South Korea’s advertising festival, Ad Stars is celebrating its 10th anniversary this year coming off a successful 2016 where it received more than 18,000 entries.
A novel aspect of Ad Stars is its lack of an entrance fee as well as an open acceptance policy that allows anyone with an internet connection to submit their work. This provides an opportunity for smaller agencies or even individuals to go toe-to-toe with the big dogs.
As Leigh Reyes, a 2016 Ad Stars Juror and MullenLowe Philippines Creative Director, told Branding in Asia earlier this year, “AdStars is unique in that it’s a major show that doesn’t charge entry fees. This isn’t an excuse to carpet-bomb all the categories with your artificially-intelligent bar coaster. It does, however, give smaller agencies a little more flexibility.”
We recently caught up with the co-chair of Ads Stars Professor Hwan-Jin Choi at his office in Seoul to talk about what’s on tap for the festival this year and moving forward.
2017 marks the 10th anniversary of Ad Stars. What are the highlights for the festival this year?
The marketing communications environment is changing at a very high speed and to a great extent, so as a result, Ad Stars is celebrating its 10th anniversary with the hightlighted theme, the “Fourth Industrial Revolution”.
We also have special seminars to view the variance not only in marketing and advertising but also in entrepreneurship and job opportunities brought on by the Fourth Industrial Revolution.
What makes Ad Stars unique from other festivals?
Ad Stars has tried to differentiate itself from other international advertising festivals since its launch. While other festivals are only for advertising professionals, Ad Stars is open to both advertising professionals as well as the general public. Even college students are encouraged to enter. That makes us unique in the field.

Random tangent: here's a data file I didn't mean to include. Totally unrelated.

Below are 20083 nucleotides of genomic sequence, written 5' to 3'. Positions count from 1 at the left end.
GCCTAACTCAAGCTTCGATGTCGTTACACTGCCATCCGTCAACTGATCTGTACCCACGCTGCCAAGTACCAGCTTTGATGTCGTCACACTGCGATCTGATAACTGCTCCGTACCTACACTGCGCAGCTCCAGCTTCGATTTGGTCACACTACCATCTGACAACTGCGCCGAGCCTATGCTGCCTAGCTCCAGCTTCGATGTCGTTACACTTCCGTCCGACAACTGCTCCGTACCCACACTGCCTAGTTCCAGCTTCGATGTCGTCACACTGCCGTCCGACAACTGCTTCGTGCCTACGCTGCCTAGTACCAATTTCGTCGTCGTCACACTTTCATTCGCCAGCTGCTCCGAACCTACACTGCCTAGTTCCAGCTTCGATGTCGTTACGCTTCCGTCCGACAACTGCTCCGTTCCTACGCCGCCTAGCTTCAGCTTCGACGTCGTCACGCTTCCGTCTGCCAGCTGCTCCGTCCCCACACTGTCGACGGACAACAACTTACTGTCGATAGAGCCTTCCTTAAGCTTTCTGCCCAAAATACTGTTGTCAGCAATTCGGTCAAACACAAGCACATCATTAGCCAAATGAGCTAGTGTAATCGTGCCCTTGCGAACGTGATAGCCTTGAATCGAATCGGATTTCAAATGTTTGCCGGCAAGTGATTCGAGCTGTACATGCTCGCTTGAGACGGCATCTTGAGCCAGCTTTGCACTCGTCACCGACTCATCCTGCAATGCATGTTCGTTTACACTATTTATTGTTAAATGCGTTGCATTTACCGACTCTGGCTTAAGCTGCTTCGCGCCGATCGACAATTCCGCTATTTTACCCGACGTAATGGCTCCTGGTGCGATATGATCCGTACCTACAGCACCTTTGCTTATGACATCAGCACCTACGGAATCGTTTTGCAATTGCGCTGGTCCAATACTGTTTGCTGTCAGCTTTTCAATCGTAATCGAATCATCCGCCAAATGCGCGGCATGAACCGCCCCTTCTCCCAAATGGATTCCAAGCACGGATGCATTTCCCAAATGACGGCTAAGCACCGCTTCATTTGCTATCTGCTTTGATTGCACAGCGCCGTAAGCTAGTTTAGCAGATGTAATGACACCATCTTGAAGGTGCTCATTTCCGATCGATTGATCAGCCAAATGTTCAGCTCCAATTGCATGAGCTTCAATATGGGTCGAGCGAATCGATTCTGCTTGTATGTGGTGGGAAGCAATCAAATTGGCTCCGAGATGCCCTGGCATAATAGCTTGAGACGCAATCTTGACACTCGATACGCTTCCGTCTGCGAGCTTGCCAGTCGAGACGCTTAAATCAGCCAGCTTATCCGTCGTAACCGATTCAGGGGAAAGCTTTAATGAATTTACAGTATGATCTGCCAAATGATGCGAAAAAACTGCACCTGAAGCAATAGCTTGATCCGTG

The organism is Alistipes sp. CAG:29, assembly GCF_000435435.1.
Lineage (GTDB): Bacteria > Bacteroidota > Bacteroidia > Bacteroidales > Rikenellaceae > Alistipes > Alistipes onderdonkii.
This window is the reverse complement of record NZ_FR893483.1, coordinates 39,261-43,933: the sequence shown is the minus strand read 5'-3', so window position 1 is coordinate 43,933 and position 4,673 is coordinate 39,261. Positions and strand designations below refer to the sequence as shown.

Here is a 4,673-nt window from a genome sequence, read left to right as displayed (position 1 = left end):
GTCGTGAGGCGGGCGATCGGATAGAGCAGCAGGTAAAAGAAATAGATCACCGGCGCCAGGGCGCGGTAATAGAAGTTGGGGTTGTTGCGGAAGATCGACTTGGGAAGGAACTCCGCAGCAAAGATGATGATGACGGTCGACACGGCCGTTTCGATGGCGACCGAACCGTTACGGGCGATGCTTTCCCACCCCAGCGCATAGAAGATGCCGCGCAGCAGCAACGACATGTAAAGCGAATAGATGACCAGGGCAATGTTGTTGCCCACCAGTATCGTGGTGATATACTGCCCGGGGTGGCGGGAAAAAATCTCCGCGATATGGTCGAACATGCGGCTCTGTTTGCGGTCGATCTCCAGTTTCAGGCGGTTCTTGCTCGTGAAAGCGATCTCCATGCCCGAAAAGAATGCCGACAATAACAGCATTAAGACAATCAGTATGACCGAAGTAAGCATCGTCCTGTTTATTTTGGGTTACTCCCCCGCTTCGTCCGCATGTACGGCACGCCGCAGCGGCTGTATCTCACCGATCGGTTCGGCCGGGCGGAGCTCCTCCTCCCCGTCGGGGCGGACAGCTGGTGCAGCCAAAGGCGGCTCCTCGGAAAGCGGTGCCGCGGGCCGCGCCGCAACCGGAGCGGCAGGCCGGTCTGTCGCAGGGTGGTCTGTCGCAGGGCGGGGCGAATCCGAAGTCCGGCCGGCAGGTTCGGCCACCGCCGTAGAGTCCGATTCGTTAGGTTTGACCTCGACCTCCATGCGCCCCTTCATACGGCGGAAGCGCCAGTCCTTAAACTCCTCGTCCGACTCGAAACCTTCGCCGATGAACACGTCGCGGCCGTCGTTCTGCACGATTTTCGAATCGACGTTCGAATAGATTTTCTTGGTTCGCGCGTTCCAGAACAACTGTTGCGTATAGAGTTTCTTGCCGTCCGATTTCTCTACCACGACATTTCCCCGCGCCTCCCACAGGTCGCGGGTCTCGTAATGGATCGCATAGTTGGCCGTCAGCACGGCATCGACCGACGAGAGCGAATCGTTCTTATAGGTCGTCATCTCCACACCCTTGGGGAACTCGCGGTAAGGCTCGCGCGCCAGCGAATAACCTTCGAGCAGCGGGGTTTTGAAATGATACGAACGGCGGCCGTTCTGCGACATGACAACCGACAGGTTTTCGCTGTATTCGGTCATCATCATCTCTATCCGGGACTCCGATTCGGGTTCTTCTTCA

And, since It doesn’t cost anything to enter your work, anybody can freely participate when they have good work. Furthermore, since the entry system is held online, you can enter the work anytime and anywhere and follow in real time.
What have been some of the biggest challenges for the festival?
As the global economic downturn is being prolonged, advertising firms with management issues are cutting back in participating in international advertising festivals. This is due to the burden of the entry and delegate fees and caused by the decreasing staff.
The fact that the necessity to participate in advertising festivals is decreasing is also a big problem facing Ad Stars.
Ad Stars at the moment is in a difficult position where it has to raise its awareness and authority in a short period of time and to overcome the lower demand for advertising awards in the intense competition.
As you mentioned, Ad Stars doesn’t charge for submissions, how does that affect the sustainability strategy going forward?